Kunath: But then what happened? That fear ... Is there an out-of-body situation where you sense you’re on the threshold of losing it?

McEnroe: It was a combination of things. It’s a bit of a long story, but basically I have this ability to make life tougher for myself. Everything was so perfect, and instead of just letting it happen, just believing, I felt I had to do something ... I didn’t have to, but I caused some trouble for myself.

Kunath: You couldn’t help yourself.

McEnroe: And I turned the crowd against me. It was like, “Why is this guy bitching when he’s winning.” The crowd was completely for me, and they turned, 95 percent of the crowd. I got the greatest round of applause in any match I’ve ever played, bar none, when I walked onto that court in the announcement. They all wanted me to win because my style of play isn’t your typical way to play on clay. By the end of it,I’d managed to get the crowd sympathetic towards a pretty unsympathetic figure, which was quite a pathetic job on my part. In a way, I still should have won. I lost 7:5 in the fifth. And I lost 7:5 in the fourth.

Kunath: It was his first win, right?

McEnroe: First win.

Kunath: Is there poetry in losing?

McEnroe: Poetry in losing ... Poetry in losing ... There can be poetry in losing, actually, because my favorite match I’ve ever had is a match I lost: the Wimbledon final with Borg in 1980. I got more respect from the fans, more respect from the media, and most importantly, more respect from the other players. The way that match panned out, and the way that it’s been perceived and talked about as one of the greatest matches ever, I think they’re akin. Yes, there is a beautiful poetry in losing. Ultimately, that match with Lendl, even though it was by far the worst loss of my career, I would like to think that it forced me, whether I liked it or not, to become a better person. Just the way having kids does; you see life in a different way or you realize it’s not all about you. My head might have been too big to walk in your door today had I won that match. It’s painful, but I have to look at it like it was ultimately, for whatever reason, what I wanted to happen, because I think I had as much to do with losing as he had to do with winning. I don’t know the psychology of it. I don’t know if there are any answers. You just have to keep plugging along and keep perspective.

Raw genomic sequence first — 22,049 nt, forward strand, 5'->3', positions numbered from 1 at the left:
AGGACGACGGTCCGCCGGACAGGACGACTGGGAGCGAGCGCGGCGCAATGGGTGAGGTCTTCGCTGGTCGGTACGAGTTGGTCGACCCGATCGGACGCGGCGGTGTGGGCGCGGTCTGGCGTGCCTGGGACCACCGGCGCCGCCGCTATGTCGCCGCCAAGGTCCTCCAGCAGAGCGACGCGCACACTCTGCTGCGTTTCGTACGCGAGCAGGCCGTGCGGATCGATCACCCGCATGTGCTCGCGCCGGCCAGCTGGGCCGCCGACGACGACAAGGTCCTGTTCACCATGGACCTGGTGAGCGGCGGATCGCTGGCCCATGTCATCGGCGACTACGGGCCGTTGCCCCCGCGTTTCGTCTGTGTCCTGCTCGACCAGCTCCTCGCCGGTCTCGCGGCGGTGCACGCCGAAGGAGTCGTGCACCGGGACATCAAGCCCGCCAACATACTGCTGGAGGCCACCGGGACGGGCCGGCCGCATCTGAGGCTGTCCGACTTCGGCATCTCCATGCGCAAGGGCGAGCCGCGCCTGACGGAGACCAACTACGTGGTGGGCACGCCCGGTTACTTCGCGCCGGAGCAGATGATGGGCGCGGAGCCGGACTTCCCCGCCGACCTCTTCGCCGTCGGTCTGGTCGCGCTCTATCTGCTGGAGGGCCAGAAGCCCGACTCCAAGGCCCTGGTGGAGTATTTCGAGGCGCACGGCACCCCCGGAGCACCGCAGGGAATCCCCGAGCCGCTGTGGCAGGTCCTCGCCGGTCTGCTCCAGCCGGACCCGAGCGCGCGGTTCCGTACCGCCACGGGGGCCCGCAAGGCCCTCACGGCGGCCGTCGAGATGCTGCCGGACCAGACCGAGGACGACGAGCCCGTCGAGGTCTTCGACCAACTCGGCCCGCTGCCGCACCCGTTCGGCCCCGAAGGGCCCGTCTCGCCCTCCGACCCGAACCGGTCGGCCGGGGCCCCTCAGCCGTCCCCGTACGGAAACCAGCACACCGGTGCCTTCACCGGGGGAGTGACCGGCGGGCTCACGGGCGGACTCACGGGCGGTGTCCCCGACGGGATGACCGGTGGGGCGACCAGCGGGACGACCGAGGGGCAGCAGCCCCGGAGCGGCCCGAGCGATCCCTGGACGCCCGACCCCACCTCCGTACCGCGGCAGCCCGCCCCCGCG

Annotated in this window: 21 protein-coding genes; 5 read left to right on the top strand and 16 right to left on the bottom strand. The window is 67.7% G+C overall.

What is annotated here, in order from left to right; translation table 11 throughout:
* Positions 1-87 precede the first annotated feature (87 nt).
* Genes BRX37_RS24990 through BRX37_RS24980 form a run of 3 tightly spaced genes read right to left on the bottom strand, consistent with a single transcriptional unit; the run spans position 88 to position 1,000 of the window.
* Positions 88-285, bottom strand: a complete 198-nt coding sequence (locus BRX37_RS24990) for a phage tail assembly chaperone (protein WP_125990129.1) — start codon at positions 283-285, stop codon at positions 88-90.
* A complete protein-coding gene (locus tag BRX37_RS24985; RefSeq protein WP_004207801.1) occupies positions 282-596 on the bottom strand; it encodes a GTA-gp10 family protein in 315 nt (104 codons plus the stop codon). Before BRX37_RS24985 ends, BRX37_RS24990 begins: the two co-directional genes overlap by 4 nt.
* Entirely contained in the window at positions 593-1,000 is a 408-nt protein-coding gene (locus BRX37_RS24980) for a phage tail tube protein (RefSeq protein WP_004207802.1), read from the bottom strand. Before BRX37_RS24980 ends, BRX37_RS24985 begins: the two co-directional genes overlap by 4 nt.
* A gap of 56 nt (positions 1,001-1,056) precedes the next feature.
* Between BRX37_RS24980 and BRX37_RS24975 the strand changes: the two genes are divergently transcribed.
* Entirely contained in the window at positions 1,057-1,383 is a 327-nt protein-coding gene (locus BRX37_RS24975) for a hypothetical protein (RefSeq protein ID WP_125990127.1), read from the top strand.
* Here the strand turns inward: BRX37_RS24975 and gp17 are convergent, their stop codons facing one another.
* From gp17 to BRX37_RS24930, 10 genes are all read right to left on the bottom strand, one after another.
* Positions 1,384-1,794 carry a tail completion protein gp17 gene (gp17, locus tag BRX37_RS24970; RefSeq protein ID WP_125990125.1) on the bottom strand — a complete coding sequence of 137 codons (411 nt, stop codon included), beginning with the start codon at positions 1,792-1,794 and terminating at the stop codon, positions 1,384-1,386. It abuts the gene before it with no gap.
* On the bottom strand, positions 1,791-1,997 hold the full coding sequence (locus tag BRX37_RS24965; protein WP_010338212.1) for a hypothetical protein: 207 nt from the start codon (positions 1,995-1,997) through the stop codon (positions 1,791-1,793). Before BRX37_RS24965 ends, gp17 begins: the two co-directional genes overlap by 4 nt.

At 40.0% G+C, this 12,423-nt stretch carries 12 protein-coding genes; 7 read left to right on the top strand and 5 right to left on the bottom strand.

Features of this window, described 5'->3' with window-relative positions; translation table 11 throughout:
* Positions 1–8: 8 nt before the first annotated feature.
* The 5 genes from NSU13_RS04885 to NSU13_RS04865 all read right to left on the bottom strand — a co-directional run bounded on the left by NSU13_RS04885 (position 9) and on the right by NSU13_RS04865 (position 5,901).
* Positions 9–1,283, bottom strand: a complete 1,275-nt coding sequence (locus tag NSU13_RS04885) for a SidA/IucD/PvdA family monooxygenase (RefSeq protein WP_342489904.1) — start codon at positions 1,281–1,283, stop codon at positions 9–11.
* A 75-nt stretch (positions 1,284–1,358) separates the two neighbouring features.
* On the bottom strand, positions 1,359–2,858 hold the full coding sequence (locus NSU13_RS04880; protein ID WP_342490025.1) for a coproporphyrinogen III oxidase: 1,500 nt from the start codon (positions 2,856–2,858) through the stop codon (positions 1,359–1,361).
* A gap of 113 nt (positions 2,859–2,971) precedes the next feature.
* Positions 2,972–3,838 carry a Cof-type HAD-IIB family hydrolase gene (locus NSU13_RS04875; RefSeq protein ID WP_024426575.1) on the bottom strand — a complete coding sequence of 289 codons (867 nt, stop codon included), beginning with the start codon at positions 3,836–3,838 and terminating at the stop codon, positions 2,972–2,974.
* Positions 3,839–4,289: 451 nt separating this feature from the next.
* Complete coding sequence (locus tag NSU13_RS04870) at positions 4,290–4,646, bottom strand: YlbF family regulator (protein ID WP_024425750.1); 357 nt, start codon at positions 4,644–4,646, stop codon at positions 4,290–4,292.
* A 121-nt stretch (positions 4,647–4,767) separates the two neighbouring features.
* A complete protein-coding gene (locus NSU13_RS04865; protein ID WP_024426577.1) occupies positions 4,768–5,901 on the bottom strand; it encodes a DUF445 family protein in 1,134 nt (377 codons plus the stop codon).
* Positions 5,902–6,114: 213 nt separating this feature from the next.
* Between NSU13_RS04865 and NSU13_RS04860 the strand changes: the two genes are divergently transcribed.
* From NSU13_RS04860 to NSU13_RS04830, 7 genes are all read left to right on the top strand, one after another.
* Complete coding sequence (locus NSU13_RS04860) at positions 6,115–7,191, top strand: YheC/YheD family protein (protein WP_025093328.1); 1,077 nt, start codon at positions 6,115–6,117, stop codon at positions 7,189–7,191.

Kunath: I’ve been making art all my life. And then I found tennis and was like, “Finally, I can get out of my head.” But now that I’m playing a lot, I’ve become confronted with my own demons again, because of losing and failing.

McEnroe: Yeah, to me that’s a key thing: to recognize and be able to bring something positive out of a negative. Because it can be done. It can drive you absolutely crazy, but ... It’s like when I play music. We had a jam the other day, and a lot of the time I was missing notes. I was screwing up. But there was something epic and just awesome about this jam. It just felt so …